(PhysOrg.com) -- A new theory suggests the Moon was formed after a natural nuclear explosion in the Earth's mantle rather than after the impact of a massive object with the Earth, as previously thought.
The problem with the impact hypothesis is that simulations calculate the Moon should be composed of 80% impactor and 20% Earth, whereas in fact the isotope ratios of light and heavy elements found in Moon rocks so far examined are virtually identical to those on Earth.
The fission hypothesis is an alternative explanation for the formation of the moon, and it predicts similar isotope ratios in the Moon and Earth. The hypothesis (credited to Charles Darwin’s son George in 1879) is that the Earth and Moon began as a mass of molten rock spinning rapidly enough that gravity was just barely greater than the centrifugal forces. Even a slight kick could dislodge part of the mass into orbit, where it would become the Moon. The hypothesis has been around for 130 years, but was rejected because no one could explain a source of the energy required to kick a moon-sized blob of molten rock into orbit.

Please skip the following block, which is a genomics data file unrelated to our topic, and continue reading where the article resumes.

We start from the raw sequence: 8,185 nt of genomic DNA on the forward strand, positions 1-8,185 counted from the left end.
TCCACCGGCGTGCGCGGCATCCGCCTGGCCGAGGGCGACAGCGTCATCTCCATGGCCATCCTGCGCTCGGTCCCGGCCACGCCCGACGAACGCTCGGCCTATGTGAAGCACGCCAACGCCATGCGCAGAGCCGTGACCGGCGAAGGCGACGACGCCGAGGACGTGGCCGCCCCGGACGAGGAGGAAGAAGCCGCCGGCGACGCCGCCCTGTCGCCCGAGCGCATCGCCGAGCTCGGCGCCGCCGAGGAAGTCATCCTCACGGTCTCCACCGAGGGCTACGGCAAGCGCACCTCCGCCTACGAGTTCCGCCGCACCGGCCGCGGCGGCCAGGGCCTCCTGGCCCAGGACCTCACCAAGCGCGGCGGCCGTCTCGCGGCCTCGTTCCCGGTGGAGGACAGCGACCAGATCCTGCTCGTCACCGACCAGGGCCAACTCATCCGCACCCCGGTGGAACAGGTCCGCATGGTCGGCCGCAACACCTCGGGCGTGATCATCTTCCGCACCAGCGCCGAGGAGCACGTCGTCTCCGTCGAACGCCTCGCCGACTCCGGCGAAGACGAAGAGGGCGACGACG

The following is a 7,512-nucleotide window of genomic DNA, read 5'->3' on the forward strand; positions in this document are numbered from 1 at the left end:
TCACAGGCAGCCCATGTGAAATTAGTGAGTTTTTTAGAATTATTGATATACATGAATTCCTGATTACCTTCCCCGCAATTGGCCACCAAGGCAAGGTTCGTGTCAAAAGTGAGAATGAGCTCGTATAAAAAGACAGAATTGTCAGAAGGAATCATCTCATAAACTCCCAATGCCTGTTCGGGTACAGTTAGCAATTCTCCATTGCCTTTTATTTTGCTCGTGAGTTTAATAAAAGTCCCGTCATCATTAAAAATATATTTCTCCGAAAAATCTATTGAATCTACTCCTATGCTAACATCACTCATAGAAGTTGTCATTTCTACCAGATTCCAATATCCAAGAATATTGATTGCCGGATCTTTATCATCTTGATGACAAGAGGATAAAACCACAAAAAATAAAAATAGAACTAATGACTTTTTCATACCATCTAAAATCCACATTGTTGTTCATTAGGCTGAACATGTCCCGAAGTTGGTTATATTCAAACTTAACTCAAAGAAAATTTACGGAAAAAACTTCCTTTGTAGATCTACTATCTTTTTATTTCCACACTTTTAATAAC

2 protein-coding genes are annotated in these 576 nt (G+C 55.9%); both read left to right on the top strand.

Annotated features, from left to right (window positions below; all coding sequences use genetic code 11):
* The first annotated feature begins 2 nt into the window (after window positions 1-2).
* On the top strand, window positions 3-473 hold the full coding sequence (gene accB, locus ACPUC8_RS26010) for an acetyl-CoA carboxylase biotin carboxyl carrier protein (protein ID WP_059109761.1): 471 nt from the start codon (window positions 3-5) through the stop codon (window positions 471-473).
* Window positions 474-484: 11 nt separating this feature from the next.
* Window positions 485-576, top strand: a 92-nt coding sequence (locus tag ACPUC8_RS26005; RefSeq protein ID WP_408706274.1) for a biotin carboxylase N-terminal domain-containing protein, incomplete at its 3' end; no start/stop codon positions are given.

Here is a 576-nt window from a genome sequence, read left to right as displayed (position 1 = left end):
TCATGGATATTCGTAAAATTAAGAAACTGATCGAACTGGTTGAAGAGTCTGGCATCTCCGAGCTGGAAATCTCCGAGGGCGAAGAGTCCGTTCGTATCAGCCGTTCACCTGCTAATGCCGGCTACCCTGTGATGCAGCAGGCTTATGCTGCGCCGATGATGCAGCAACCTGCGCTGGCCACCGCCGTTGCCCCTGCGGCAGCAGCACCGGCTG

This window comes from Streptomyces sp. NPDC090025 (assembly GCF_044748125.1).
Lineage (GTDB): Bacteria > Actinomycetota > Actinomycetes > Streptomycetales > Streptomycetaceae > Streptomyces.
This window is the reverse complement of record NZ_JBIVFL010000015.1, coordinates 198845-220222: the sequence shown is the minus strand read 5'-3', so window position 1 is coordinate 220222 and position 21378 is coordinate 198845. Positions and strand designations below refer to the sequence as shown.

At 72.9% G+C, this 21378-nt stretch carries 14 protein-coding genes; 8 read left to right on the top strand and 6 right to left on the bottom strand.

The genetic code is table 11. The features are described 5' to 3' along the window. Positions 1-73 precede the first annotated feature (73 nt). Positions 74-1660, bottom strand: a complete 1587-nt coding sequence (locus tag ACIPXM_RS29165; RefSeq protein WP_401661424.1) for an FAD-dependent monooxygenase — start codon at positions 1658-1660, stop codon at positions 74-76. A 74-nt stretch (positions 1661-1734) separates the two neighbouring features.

Dutch scientists Rob de Meijer (University of the Western Cape) and Wim van Westrenen (Amsterdam’s VU University) think they know the answer. Their hypothesis is that the centrifugal forces would have concentrated heavy elements like thorium and uranium on the equatorial plane and at the Earth core-mantle boundary. If the concentrations of these radioactive elements were high enough, this could have led to a nuclear chain reaction that became supercritical, causing a nuclear explosion.
De Meijer and van Westrenen calculate the concentration of radioactive elements could have been high enough for a supercritical nuclear reaction to take place. After it became supercritical the Earth basically became a natural nuclear georeactor that exploded and ejected into orbit the lunar-sized blob that became the Moon.
The researchers suggest the hypothesis explains the identical isotopic composition of light and heavy elements, and further propose it could be tested, since the explosion would leave evidence such as xenon-136 and helium-3, which would have been produced in abundance in the georeactor. Confirmation will be complicated by the fact that solar wind deposits these isotopes onto the moon in vast quantities, and that would have to be compensated for.
Georeactors are known to have existed on Earth, such as that at Oklo in the Republic of Gabon in Western Africa, which was operating between 2.0 and 1.5 billion years ago.
Explore further: Astronomers detect dust feature in comet ISON's inner coma
More information: arxiv.org/abs/1001.4243